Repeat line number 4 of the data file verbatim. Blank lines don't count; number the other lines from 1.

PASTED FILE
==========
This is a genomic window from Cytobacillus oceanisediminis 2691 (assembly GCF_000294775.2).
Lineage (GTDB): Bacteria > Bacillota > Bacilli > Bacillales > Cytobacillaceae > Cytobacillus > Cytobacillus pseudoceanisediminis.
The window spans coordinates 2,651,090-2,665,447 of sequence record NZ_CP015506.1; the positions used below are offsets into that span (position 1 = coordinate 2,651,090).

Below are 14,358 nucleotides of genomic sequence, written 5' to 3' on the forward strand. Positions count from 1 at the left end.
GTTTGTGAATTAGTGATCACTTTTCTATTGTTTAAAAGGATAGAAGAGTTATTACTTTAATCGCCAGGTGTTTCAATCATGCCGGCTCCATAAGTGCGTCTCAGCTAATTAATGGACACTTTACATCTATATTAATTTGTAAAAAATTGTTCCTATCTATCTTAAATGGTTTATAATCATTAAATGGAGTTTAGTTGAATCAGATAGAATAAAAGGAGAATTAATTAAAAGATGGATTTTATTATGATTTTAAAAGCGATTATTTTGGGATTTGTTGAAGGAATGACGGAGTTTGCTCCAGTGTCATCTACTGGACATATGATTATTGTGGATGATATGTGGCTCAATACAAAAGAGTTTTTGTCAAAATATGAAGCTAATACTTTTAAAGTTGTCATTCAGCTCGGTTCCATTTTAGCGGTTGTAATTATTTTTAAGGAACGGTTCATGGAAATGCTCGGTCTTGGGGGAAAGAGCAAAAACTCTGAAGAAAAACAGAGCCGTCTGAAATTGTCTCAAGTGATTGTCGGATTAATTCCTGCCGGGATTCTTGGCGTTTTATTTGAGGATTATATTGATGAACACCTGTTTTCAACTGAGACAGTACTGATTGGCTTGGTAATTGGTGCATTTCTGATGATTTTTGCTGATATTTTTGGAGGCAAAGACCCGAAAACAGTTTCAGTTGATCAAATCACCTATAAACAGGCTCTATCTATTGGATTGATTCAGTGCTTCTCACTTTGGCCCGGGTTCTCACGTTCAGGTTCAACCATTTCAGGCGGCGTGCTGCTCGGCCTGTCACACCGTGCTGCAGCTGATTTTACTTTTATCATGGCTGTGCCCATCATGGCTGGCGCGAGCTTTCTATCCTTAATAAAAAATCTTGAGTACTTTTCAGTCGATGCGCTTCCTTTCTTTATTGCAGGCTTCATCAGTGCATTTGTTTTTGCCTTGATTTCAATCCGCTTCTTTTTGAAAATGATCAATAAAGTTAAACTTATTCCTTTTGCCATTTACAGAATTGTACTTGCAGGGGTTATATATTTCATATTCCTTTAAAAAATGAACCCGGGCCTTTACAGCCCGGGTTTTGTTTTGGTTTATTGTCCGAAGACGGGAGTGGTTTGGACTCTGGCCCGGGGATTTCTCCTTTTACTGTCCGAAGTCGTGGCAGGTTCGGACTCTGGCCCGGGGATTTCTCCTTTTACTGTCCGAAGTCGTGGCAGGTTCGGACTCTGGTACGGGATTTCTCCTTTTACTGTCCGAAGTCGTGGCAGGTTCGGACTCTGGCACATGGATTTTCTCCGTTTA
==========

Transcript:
Below are 14,358 nucleotides of genomic sequence, written 5' to 3' on the forward strand. Positions count from 1 at the left end.